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February 9, 2000
K S Sudarshan: Born into RSS
Amberish K Diwanji in Nagpur
K S Sudarshan, who took over the reins of the Rashtriya Swayamsevak Sangh from Rajju Bhaiyya in Nagpur on Friday, was just nine when he first attended an RSS shakha.
A Kannadiga Brahmin, Sudarshan was born in Raipur (now in Madhya Pradesh) on June 18, 1931 when the state was yet to be reorganised. Raipur was then a part of the Central Province with Nagpur as its capital.
Sudarshan is an engineer by profession. He did his Bachelor of Engineering in telecommunications (honours) from Sagar University.
He was appointed as a pracharak in 1954. Only full-time members of RSS can become pracharaks.
His first posting as a pracharak was in Raigarh district. In 1964 he was made the prant pracharak of Madhya Bharat at a fairly young age.
This appointment perhaps was the first hint of the bigger things to come.
Today, in his acceptance speech Sudarshan recalled how he was hand-picked to head the Madhya Bharat region. He said though initially he was hesitant to take up the responsibility, the then RSS sarsanghachalak Guru Golwalkar helped him make up his mind.
"I was able to discharge my duties because people senior to me fully co-operated," he said.
In 1969 he was appointed convenor of the All-India Organisations' Heads.
This was followed by a stint in the North-East (1977) and he took over as the chief of the Boudhik Cell (the RSS think-tank) two years later..
Since 1990, Sudarshan has been a joint general secretary of the organisation.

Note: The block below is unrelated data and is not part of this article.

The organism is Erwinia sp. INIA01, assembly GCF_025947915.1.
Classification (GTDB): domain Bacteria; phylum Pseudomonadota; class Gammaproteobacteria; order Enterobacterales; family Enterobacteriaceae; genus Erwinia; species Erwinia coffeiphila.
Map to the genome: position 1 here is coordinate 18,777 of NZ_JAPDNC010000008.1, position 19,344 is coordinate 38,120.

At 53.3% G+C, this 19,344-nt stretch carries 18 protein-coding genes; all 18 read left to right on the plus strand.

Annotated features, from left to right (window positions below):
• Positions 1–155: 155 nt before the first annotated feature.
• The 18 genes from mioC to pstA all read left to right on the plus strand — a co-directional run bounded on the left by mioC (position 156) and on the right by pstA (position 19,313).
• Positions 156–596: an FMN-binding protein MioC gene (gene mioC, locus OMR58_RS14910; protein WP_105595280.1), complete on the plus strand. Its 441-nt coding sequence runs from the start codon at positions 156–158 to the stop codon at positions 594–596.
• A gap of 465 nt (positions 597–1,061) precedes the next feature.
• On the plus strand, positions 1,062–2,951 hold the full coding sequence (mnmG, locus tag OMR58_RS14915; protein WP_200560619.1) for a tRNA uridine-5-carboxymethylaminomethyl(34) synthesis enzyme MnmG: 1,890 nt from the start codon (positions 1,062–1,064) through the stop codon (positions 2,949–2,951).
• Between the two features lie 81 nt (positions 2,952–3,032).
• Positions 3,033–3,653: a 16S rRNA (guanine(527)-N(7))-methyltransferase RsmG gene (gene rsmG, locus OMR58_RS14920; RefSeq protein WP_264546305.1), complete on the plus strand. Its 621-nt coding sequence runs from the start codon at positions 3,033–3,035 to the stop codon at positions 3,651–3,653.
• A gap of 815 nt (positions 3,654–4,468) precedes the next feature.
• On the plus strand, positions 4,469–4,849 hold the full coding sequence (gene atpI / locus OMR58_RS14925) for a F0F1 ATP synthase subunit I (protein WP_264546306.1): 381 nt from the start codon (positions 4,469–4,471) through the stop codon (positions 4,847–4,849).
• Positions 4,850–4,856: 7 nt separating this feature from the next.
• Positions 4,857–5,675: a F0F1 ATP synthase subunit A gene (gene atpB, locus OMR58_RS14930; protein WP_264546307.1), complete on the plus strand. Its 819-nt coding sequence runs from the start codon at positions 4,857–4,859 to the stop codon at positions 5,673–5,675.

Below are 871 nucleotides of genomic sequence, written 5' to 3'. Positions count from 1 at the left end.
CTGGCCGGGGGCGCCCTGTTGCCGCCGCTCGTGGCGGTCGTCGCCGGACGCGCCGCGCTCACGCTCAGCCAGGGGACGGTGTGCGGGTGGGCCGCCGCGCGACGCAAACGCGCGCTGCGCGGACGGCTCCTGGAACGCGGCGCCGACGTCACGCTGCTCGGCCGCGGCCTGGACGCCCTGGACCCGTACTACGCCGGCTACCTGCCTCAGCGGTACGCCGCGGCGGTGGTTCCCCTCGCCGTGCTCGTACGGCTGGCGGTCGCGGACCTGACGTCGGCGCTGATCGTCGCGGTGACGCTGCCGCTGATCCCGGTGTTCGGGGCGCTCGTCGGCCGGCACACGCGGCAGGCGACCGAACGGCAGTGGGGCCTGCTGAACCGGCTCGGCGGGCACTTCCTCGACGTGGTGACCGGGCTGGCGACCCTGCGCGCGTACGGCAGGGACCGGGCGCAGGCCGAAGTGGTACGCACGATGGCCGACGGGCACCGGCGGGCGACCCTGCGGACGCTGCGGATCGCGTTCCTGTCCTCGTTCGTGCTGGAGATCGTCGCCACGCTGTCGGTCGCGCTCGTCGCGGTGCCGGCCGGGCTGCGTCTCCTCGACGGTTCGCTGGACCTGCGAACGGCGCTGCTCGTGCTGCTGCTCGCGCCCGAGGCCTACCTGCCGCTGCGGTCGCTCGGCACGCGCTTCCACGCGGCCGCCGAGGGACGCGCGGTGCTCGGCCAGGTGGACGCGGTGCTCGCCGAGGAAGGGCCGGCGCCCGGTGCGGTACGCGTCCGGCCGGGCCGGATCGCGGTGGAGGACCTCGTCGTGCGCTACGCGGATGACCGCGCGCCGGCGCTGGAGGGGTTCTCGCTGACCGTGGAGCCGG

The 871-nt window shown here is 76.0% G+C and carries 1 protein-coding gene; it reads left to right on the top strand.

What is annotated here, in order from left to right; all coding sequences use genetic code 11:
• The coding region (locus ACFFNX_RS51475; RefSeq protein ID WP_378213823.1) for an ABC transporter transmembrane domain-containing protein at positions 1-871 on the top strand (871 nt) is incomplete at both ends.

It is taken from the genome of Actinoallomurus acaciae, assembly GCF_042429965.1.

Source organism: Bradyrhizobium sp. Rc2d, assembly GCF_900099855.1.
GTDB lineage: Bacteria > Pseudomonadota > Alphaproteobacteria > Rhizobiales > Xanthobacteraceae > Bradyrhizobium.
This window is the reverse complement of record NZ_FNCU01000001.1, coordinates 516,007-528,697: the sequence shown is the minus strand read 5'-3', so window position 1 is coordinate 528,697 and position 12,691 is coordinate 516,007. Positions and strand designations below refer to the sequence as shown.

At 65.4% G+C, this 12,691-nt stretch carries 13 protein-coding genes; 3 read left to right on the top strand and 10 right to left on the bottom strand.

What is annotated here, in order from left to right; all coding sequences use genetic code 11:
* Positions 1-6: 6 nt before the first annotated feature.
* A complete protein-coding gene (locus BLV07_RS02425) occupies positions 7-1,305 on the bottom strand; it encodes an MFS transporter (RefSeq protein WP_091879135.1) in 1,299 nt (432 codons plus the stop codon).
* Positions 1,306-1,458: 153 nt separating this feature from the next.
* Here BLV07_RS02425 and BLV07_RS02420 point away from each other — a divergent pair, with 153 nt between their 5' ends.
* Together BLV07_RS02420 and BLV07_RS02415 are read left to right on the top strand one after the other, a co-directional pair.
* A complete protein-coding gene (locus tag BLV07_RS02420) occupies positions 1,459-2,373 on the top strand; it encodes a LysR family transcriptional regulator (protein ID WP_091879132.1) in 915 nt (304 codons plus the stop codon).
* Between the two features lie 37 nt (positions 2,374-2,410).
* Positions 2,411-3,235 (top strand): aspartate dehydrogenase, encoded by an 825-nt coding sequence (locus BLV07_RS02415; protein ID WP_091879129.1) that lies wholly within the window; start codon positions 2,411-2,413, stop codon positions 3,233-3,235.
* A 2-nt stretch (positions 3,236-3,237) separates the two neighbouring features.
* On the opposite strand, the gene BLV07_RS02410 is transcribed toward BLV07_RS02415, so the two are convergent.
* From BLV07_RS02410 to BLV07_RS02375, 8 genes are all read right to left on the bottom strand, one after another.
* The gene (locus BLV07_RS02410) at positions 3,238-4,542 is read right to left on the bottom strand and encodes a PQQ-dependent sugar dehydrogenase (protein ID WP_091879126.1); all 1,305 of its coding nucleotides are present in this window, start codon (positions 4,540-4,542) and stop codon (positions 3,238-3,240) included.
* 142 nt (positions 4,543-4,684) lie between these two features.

Sudarshan speaks 13 languages and a few dialects. Besides his native Kannada, he is fluent in Marathi, Hindi, English, Chhatisgarhi and some languages spoken in the North-East.
As the RSS chief Sudarshan has two priorities. "The first is to travel all over the country to find out the ills plaguing the society. The second is to meet RSS workers and hear from them what is happening and tell them what can be done," he said.
He is seen as one of the hard-liners within the RSS. He had criticised the National Democratic Alliance government in general and the Bharatiya Janata Party in particular for its economic policies.
"He is a strong votary of swadeshi," said a senior RSS worker.
However, it remains to be seen how he will deal with the government. As of now, the RSS leadership is extremely upset with the Central Government on two counts - the withdrawal of the Gujarat government's order allowing state government employees to join the RSS and the Union Budget for its lack of swadeshi thrust.
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